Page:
Tucker then joined the conversation, noting that despite the perception that Republicans welcome a more diverse constituency of opinion on the issue of abortion than do Democrats, President Clinton called for abortion to be safe, legal, and rare "as early as 1992." Matthews then pressed Tucker, asking, "What did he do during eight years as president to carry out that promise?" Tucker replied, "He didn't do anything, and Democrats haven't done much since then."
In fact, the national abortion rate decreased by 13 percent during President Clinton's first term and decreased an additional 5 percent during his second, according to the Guttmacher Institute, a nonprofit research organization focused on sexual and reproductive health. The Guttmacher Institute estimates that increased access to emergency contraception accounted for up to 43 percent of the decline in abortions from 1994 to 2000. During Clinton's tenure, the FDA approved two emergency contraception medications -- Preven, a combination of estrogen and progestin, in 1998 and Plan B, a steroid called levonorgestrel, in 1999. In addition, in 1997, the FDA approved a regimen of common birth control pills for use as emergency contraceptives.
From the December 11 broadcast of NBC's syndicated The Chris Matthews Show:
MATTHEWS: Welcome back. Democrats lost by three and a half million votes in 2004, many of them values voters. Can changing their line on abortion help win over those voters in 2008? Here is leading candidate Hillary Clinton and [Democratic National Committee] party chairman Howard Dean, both softening their positions.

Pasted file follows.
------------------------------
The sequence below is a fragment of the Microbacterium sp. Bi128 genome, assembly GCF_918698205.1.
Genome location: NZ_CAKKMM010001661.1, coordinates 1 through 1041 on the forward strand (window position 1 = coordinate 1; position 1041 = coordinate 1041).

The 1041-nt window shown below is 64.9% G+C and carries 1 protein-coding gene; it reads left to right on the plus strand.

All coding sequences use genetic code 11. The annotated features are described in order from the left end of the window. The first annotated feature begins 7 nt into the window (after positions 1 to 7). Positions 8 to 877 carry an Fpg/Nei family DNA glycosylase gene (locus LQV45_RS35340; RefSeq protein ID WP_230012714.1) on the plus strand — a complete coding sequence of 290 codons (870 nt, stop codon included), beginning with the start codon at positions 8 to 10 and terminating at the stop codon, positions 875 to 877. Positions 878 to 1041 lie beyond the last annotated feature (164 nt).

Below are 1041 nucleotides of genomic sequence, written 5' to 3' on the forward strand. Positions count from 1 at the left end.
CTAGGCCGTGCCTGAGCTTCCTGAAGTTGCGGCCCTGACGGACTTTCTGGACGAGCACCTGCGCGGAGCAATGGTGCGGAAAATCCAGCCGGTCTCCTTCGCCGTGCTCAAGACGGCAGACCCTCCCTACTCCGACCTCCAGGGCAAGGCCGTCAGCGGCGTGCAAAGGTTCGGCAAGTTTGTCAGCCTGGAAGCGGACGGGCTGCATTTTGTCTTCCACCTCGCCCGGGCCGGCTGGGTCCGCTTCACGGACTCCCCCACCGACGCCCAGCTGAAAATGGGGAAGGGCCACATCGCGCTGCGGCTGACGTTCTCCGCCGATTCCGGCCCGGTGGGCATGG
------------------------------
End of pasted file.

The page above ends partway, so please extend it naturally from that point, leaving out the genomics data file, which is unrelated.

[begin video clip]
MATTHEWS [clip]: The Democrats -- your party is a pro-choice party.
HOWARD DEAN: My -- no. My party respects everybody's views, but my party firmly believes that the government should stay out of people's personal lives.
[end video clip]
HILLARY CLINTON [clip]: We can support a woman's right to choose that makes abortion safe, legal, and rare, and reduces the number of abortions.
MATTHEWS: You're shaking your head, Gloria. Is this P.R.? Is this -- what is this?
BORGER: Oh my god. This is transparent.
MATTHEWS: What is this? Are they changing their position or just talking something different?
BORGER: You know, they're fighting the last election. They thought they lost the values vote in the last election and you always fight the last election. And I think the Democratic Party has had a problem since 1992 when they did not allow the Pennsylvania governor, Bob Casey, who happened to be pro-life, to speak at the Democratic convention. At that moment, the Democratic Party narrowed its tent and it has never been able to expand it.
MATTHEWS: Well said.
TUCKER: Somehow, the Democrats allowed the Republicans to seem the big-tent party, mostly because of that issue. But let's remember that --
MATTHEWS: Are there more pro-choice Republicans than pro-life Democrats?
TUCKER: I think there probably are. There are an awful lot of suburban Republican women who are pro-choice.
MATTHEWS: That's the key to what you are saying.
TUCKER: However, let's remember that as early as 1992, Bill Clinton said abortion ought to be safe, legal, and rare. That is an imminently sensible position.
MATTHEWS: But what did he do about it in eight years?
TUCKER: Well, he was denounced by both sides.
MATTHEWS: Yeah, but what did he do during eight years as president to carry out that promise?
TUCKER: He didn't do anything, and Democrats haven't done much since then. But I think it is good for the country if Democrats rein back a little and are not as absolutist on abortion.